most important food crops, legally had gone into production.

Just as significantly, the Iranian crop, plus similar advancements in
China, show that biotechnology is spreading beyond the industry giants
such as Monsanto or Des Moines-based Pioneer Hi-Bred International that
have led the way.

For advocates of agricultural biotech, who have been arguing for years
that farmers in poor countries could be major beneficiaries of genetic
engineering, here at last is some evidence.

Even if it is Iran.

"This is a very important contribution from the public sector in terms of
genetically modified food crops," says Joel Cohen, who follows
biotechnology developments for the International Food Policy Research
Institute, a Washington-based think tank.

The Iranians as well as the Chinese, who also are close to
commercializing their version of biotech rice, are doing their research
in the public, rather than private, sector.

Iran's new rice plants are toxic to insect larvae known as stem borers.
The Iranian scientists crafted the crop in the Philippines at the
International Rice Research Institute, a sister organization of the
International Food Policy Research Institute.

The rice contains a bacterium gene identical to one found in popular
types of Bt corn that is now commonly grown in Iowa and throughout the
Midwest. If the Iranians ever tried to export the rice, they could run
into patent problems, says Cohen.

The rice was put through extensive safety testing before it was released
to farmers, he says.

And so far the results appear promising: Iranians report that their Bt
rice raised yields by 10 percent to 2.2 metric tons per acre. The average
U.S. yield is about 3.2 metric tons.

"This is an excellent demonstration of the fact that you can use new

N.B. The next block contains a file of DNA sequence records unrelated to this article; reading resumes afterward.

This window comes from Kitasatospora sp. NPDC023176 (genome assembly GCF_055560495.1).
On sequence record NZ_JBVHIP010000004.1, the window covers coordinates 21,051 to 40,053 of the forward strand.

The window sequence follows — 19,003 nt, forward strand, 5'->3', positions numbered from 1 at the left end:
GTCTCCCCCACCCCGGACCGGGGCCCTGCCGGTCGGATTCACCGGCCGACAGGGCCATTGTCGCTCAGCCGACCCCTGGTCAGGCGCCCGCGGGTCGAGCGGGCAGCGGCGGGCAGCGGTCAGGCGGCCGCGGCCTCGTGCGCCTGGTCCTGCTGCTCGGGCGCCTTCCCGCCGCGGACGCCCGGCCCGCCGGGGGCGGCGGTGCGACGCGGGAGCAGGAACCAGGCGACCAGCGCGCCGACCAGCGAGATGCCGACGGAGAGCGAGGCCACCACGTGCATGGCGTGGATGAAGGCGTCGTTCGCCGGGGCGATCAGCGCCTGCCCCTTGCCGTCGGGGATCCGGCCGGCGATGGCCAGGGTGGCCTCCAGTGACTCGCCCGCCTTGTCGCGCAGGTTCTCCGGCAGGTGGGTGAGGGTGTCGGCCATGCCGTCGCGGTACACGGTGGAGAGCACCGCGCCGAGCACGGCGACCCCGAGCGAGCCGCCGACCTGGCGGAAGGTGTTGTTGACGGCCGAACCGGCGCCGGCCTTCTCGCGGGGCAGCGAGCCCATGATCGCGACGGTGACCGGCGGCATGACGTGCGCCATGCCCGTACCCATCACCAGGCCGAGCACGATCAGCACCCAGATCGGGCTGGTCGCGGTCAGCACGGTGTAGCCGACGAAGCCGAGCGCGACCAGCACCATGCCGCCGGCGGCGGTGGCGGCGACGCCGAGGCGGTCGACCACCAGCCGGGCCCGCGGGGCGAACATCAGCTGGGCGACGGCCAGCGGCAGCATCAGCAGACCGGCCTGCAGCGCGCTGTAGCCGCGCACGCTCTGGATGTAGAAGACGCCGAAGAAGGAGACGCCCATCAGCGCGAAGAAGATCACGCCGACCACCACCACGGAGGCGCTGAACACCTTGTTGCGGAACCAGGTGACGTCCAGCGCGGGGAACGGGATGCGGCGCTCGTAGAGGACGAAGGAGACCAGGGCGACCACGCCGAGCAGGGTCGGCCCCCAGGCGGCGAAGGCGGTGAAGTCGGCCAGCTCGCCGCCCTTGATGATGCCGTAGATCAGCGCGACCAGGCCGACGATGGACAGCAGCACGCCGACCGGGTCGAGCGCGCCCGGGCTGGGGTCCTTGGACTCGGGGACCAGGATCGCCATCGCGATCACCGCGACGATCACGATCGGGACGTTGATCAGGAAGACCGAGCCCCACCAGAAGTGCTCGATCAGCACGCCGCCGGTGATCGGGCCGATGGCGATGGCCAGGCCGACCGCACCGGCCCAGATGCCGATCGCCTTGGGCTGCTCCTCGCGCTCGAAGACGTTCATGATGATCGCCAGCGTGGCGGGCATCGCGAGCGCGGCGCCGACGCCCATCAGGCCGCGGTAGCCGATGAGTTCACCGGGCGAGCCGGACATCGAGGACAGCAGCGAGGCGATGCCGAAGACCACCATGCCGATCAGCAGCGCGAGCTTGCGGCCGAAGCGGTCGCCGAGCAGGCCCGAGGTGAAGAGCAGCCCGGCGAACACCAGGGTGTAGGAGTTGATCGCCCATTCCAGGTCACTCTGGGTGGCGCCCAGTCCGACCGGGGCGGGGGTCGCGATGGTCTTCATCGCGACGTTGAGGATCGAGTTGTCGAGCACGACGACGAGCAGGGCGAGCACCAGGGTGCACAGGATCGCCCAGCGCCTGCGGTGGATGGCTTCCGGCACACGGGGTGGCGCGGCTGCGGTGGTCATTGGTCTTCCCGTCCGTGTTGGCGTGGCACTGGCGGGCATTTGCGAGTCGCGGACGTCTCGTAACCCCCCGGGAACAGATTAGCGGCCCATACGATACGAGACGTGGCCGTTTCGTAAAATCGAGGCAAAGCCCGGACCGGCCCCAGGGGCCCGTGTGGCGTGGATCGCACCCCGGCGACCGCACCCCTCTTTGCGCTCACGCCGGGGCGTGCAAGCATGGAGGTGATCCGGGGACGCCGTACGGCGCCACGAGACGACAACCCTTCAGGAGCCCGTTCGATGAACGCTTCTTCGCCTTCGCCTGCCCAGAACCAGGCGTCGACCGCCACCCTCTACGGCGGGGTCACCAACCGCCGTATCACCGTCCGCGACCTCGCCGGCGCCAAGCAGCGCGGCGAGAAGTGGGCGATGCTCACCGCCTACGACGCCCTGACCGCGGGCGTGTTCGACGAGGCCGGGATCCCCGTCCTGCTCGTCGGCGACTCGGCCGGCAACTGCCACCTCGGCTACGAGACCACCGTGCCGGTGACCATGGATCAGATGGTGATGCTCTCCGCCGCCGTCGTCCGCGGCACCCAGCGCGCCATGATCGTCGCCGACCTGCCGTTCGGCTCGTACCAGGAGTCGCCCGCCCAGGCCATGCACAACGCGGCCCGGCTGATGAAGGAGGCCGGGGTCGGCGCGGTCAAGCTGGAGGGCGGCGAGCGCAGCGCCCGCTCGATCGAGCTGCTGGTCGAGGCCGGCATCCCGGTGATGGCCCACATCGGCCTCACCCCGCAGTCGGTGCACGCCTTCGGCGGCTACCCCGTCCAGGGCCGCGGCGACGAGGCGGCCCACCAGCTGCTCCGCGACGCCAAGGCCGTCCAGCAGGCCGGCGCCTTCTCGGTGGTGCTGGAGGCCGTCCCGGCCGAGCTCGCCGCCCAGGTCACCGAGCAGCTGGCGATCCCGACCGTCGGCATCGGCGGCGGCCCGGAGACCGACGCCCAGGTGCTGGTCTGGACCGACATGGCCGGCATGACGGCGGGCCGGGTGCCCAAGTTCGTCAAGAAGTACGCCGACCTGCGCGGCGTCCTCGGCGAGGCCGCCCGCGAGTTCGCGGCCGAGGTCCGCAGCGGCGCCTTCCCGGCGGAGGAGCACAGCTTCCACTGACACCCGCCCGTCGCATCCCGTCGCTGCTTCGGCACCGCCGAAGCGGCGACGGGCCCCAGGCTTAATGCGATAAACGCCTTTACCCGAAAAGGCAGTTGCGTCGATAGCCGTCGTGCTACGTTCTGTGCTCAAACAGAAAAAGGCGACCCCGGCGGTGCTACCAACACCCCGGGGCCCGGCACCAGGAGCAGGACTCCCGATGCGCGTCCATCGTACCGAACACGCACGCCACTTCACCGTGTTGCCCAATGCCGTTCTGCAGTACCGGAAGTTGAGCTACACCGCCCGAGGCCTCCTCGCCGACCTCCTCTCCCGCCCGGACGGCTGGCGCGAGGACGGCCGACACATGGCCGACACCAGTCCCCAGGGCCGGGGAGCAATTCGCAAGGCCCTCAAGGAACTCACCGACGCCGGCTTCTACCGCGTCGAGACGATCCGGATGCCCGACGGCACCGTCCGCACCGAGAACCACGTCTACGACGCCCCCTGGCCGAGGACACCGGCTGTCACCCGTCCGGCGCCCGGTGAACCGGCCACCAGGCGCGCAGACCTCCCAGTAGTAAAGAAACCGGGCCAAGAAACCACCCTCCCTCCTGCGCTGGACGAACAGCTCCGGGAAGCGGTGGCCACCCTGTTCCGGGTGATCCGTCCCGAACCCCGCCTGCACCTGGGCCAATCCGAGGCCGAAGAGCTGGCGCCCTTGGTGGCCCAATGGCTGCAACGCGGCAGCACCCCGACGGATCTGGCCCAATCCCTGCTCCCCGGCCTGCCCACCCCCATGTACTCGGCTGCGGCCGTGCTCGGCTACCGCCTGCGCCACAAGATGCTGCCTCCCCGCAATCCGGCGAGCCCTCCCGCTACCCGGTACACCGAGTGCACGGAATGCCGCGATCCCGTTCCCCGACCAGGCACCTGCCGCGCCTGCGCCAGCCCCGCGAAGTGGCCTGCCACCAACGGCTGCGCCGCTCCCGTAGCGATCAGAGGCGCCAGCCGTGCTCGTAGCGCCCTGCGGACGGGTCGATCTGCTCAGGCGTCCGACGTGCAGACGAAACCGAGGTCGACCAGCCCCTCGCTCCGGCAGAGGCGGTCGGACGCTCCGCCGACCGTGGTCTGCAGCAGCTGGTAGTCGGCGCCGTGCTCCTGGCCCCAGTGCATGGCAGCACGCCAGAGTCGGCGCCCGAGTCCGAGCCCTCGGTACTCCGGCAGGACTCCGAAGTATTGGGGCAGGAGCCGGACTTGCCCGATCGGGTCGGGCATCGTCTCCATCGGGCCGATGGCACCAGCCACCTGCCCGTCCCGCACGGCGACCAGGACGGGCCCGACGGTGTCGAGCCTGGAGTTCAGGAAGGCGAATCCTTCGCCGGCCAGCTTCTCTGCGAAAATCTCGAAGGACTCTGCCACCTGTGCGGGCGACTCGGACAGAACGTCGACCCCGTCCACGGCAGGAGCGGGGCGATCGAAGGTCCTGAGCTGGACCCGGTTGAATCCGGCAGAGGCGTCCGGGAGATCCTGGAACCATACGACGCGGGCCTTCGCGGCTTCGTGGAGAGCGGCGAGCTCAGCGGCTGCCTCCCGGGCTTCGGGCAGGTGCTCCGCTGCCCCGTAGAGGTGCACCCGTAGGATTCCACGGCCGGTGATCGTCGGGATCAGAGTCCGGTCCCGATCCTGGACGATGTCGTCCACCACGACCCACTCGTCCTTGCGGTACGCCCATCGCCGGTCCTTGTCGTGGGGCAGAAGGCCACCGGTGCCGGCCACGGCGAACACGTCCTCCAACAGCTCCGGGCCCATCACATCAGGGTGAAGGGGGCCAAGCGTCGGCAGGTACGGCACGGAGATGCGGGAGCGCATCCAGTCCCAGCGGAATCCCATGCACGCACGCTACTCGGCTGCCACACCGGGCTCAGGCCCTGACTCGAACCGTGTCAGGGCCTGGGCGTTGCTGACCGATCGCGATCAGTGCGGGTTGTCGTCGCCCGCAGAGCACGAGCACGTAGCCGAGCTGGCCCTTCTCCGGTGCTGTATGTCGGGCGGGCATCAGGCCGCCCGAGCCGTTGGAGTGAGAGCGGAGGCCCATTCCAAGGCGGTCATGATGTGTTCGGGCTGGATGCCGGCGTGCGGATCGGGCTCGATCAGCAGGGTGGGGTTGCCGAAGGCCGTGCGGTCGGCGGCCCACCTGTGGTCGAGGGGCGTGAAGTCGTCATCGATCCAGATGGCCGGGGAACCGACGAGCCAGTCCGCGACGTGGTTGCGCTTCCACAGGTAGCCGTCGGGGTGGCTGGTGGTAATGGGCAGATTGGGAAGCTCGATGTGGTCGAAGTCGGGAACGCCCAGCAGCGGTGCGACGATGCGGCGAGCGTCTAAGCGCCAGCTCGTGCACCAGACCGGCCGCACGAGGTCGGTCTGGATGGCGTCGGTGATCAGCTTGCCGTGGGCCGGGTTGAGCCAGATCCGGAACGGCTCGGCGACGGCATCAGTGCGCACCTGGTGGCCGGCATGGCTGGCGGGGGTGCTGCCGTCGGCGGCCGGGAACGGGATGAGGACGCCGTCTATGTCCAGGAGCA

technologies but in very basic material requested by farmers in the
developing world," Cohen says.

Between 500 and 1,000 Iranian farmers are believed to have grown the crop
in 2005. Full commercialization is expected to start this year, but on
less than 50,000 acres.

U.S. rice farmers won't have anything to do with biotechnology until it's
accepted in markets such as Japan and Europe. Because much of their crop
must be exported, U.S. farmers can ill afford to lose any markets.

But the developments in Iran, and especially in China, will turn up the
pressure on the Bush administration to figure out how the government
would handle imports of foods that have been bioengineered in other countries.

Believe it or not, the country that pioneered agricultural biotechnology
isn't sure yet how it will treat the products of other countries' scientists.

To date, the only imports have been of material intended for research
purposes.

The U.S. Agriculture Department is still trying to figure how it should
regulate imports, and there are significant questions to be answered:
Would every crop or transformation need separate approval? Would USDA
treat the products of some countries more leniently than others,
depending on how similar their regulatory structures are to the U.S. system?

USDA hopes to have a proposal ready later this year.

The government needs to be looking ahead before "something shows up at
the door," says Michael Fernandez, executive director of the Washington-
based Pew Initiative on Food and Biotechnology.

"It's not just going to be the U.S.-dominated commercialization that it
once was," he says.